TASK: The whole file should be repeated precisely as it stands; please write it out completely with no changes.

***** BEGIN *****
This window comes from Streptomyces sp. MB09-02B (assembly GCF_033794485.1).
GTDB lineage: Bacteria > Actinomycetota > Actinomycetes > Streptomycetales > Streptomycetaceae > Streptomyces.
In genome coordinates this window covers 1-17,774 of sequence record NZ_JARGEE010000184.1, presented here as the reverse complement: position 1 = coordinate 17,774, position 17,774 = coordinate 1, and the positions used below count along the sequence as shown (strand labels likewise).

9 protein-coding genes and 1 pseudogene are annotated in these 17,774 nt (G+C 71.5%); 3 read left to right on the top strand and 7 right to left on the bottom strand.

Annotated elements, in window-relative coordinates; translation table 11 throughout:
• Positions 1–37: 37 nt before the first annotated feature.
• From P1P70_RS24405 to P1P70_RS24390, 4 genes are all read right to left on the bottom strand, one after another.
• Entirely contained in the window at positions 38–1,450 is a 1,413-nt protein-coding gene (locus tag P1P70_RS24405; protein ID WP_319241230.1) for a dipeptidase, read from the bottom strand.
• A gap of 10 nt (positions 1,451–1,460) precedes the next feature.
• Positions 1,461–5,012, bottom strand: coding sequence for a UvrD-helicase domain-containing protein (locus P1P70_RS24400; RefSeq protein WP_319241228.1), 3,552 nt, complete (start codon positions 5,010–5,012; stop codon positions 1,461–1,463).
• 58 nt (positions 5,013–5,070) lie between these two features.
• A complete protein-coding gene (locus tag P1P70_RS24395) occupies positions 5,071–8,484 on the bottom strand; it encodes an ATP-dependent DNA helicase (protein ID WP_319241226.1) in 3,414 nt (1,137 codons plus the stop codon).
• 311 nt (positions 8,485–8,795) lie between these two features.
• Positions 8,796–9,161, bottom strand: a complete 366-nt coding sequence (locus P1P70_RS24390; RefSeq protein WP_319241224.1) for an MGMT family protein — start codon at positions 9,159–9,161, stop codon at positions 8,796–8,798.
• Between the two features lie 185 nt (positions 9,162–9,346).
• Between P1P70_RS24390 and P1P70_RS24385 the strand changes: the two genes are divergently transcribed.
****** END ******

This window comes from Streptomyces sp. MB09-02B (assembly GCF_033794485.1).
GTDB lineage: Bacteria > Actinomycetota > Actinomycetes > Streptomycetales > Streptomycetaceae > Streptomyces.
In genome coordinates this window covers 1-17,774 of sequence record NZ_JARGEE010000184.1, presented here as the reverse complement: position 1 = coordinate 17,774, position 17,774 = coordinate 1, and the positions used below count along the sequence as shown (strand labels likewise).

9 protein-coding genes and 1 pseudogene are annotated in these 17,774 nt (G+C 71.5%); 3 read left to right on the top strand and 7 right to left on the bottom strand.

Annotated elements, in window-relative coordinates; translation table 11 throughout:
• Positions 1–37: 37 nt before the first annotated feature.
• From P1P70_RS24405 to P1P70_RS24390, 4 genes are all read right to left on the bottom strand, one after another.
• Entirely contained in the window at positions 38–1,450 is a 1,413-nt protein-coding gene (locus tag P1P70_RS24405; protein ID WP_319241230.1) for a dipeptidase, read from the bottom strand.
• A gap of 10 nt (positions 1,451–1,460) precedes the next feature.
• Positions 1,461–5,012, bottom strand: coding sequence for a UvrD-helicase domain-containing protein (locus P1P70_RS24400; RefSeq protein WP_319241228.1), 3,552 nt, complete (start codon positions 5,010–5,012; stop codon positions 1,461–1,463).
• 58 nt (positions 5,013–5,070) lie between these two features.
• A complete protein-coding gene (locus tag P1P70_RS24395) occupies positions 5,071–8,484 on the bottom strand; it encodes an ATP-dependent DNA helicase (protein ID WP_319241226.1) in 3,414 nt (1,137 codons plus the stop codon).
• 311 nt (positions 8,485–8,795) lie between these two features.
• Positions 8,796–9,161, bottom strand: a complete 366-nt coding sequence (locus P1P70_RS24390; RefSeq protein WP_319241224.1) for an MGMT family protein — start codon at positions 9,159–9,161, stop codon at positions 8,796–8,798.
• Between the two features lie 185 nt (positions 9,162–9,346).
• Between P1P70_RS24390 and P1P70_RS24385 the strand changes: the two genes are divergently transcribed.